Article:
Year after year our experiences elicited often happy, sometimes tart and tender moments; we’ve stepped forward and back in that dance that siblings choreograph. And that day in the surgery waiting room I felt I was right where I wanted to be, close at hand. Her legs, as needed. Her cheerleader, a purveyor of all things good and hopeful. For Allanya, it meant relinquishing control, not an easy thing, to say the least. For me, it meant being ready to give what was asked. It meant being love in action, just as she has been so often for me.

She waited until the pain of an awkward gait forced her to do something about it. Far too busy for years, she kept saying, to take the time to get repaired and mended properly. Now that she has, I find myself in a familiar position, back to fetching and retrieving, and aiding and abetting–but being a most willing sidekick.

After two and a half days in hospital, she is recovering from the hip replacement operation. And this time I also get to call a few of the shots. Or, so I wish.

“Slow down with that walker, you’re going to run over the dogs!” I call after her as she disappears around a corner.

Allanya listens with a nod and a smile–she is nothing if not diplomatic yet also direct–and then does as she pleases much of the time. It is not in her nature to watch life parade by. She wants to be leading any parade and then does a heck of a job of it; it’s what she knows and what her talents afford. Even if sometimes she can be blustery. Controlling. Well, we all can err on the farther side of our best nature and stubborness is in our DNA.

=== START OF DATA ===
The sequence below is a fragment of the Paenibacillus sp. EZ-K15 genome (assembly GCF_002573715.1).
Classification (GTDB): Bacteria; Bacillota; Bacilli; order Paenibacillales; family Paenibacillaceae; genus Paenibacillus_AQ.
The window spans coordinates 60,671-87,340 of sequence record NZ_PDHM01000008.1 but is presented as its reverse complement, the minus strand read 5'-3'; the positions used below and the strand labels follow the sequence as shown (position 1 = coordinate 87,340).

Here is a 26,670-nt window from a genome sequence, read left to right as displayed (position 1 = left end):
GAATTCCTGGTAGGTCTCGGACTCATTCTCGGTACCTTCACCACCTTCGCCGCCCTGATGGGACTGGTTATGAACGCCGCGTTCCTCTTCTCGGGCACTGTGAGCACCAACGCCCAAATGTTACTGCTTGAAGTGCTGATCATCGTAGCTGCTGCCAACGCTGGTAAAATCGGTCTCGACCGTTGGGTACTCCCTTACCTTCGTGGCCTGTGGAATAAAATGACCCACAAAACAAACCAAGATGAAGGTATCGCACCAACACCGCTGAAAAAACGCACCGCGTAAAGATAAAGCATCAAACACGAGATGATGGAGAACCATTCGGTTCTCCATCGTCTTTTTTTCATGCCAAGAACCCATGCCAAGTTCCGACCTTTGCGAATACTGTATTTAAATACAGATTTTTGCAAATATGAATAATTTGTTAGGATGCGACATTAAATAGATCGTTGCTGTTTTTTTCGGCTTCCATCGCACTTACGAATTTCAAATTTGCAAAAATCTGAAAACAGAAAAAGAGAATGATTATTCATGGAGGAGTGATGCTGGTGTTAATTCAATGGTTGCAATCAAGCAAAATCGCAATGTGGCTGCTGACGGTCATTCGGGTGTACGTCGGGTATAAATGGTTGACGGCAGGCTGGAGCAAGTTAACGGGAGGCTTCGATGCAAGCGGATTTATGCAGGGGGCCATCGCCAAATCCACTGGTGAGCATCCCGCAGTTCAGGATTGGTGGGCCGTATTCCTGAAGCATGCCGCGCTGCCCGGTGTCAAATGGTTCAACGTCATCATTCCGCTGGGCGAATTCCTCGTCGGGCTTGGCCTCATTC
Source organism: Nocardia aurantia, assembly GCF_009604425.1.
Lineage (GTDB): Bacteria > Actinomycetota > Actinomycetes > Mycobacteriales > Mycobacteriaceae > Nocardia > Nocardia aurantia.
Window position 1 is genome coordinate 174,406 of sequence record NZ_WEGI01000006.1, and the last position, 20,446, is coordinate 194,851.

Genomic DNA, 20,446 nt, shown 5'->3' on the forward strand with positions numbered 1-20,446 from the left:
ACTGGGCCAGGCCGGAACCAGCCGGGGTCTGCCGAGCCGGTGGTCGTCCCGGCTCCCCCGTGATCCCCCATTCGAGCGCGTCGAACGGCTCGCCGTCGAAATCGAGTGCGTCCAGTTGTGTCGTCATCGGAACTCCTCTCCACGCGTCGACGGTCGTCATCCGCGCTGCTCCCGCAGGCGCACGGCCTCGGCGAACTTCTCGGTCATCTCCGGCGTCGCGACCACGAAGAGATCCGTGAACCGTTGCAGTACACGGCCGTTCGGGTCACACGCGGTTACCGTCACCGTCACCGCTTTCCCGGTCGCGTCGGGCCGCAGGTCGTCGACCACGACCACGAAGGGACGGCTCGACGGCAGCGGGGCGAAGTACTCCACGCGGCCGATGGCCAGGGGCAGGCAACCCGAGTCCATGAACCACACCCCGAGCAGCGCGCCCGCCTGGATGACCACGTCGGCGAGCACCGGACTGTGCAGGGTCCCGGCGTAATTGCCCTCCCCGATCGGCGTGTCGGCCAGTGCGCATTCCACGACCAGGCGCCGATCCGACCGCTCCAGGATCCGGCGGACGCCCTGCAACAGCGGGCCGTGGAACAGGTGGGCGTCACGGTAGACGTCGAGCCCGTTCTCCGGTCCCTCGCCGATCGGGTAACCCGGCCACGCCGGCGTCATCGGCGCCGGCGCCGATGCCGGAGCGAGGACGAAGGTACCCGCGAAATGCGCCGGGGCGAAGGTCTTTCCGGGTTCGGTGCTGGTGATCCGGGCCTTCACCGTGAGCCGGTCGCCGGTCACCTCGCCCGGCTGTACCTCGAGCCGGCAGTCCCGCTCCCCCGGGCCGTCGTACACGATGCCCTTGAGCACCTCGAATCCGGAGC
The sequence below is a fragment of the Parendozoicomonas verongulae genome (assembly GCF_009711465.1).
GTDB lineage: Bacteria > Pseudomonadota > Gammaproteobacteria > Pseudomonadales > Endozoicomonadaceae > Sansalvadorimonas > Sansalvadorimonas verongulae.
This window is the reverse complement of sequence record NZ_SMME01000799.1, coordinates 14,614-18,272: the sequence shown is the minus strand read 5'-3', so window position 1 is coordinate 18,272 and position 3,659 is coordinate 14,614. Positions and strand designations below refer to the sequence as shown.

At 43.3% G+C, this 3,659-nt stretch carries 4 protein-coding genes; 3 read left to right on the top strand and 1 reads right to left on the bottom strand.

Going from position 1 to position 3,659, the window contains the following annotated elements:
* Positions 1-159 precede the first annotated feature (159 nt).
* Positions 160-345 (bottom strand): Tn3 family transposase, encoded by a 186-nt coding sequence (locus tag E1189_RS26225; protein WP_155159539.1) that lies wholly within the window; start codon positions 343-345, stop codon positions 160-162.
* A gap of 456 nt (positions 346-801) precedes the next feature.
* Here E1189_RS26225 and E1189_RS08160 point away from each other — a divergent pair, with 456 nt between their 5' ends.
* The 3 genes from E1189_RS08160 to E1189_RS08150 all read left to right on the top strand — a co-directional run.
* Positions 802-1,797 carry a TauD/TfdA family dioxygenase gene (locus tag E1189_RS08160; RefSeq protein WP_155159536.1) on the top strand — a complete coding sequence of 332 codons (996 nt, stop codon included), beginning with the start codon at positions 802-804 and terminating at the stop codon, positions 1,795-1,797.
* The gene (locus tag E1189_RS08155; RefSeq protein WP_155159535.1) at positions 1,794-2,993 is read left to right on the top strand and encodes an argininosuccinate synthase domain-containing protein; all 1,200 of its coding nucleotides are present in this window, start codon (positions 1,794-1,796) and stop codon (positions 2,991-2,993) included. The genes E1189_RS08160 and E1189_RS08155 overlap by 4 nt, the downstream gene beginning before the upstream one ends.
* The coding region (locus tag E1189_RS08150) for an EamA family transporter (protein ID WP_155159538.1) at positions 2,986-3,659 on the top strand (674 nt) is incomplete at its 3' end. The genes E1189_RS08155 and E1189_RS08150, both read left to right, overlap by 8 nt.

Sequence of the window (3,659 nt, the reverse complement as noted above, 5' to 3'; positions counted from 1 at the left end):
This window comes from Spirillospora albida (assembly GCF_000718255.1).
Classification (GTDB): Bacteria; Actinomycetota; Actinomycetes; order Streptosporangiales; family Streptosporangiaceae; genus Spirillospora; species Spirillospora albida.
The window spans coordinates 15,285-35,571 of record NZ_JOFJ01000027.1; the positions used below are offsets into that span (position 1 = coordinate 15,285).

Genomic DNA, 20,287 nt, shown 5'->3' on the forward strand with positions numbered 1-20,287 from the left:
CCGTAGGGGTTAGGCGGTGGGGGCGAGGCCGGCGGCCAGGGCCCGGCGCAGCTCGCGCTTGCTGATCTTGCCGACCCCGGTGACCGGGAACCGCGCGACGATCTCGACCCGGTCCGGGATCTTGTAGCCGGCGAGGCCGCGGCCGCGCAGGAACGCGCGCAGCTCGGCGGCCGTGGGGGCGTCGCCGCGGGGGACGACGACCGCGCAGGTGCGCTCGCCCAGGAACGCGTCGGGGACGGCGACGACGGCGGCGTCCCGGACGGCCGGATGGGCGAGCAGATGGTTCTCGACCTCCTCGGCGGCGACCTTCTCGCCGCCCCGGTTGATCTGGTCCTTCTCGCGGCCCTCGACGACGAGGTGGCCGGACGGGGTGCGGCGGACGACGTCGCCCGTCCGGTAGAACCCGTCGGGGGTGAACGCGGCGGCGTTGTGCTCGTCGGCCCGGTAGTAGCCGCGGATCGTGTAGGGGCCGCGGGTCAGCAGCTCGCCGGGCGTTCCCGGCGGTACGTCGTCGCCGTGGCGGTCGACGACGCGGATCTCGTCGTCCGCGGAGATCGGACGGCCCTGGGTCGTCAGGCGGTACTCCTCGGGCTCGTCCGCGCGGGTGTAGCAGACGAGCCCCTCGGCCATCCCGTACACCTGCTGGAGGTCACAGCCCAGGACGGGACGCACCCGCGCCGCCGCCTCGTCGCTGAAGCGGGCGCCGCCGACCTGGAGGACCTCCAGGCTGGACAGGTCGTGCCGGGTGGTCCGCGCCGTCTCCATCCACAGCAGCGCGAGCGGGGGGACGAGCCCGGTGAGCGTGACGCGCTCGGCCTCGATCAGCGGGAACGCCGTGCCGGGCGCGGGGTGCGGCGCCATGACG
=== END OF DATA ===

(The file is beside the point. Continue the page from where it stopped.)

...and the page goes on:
And so, she comes and goes, back and forth past her devoted but disabled partner who also tends to her. Allanya fusses over their dogs, gives me orders and takes breaks to read, doze or watch television but she is often in the doorway when I turn around. I get food ready and store it and shine up the kitchen, get the mail, hang out, pet, let out and bring back the doggies, do laundry, clean more, help her get ready for bed, help her with her shower, empty the portable commode, put on and take off her socks, run errands and so on. All the things we each need to do every day, life basics we tend to accomplish without much concern as long as we are able to do them. She accepts the help with good humor and a dash of her ingrained managing. I don’t stray far enough for her to get into much trouble those first five days. But I can’t make her stay on the couch, either.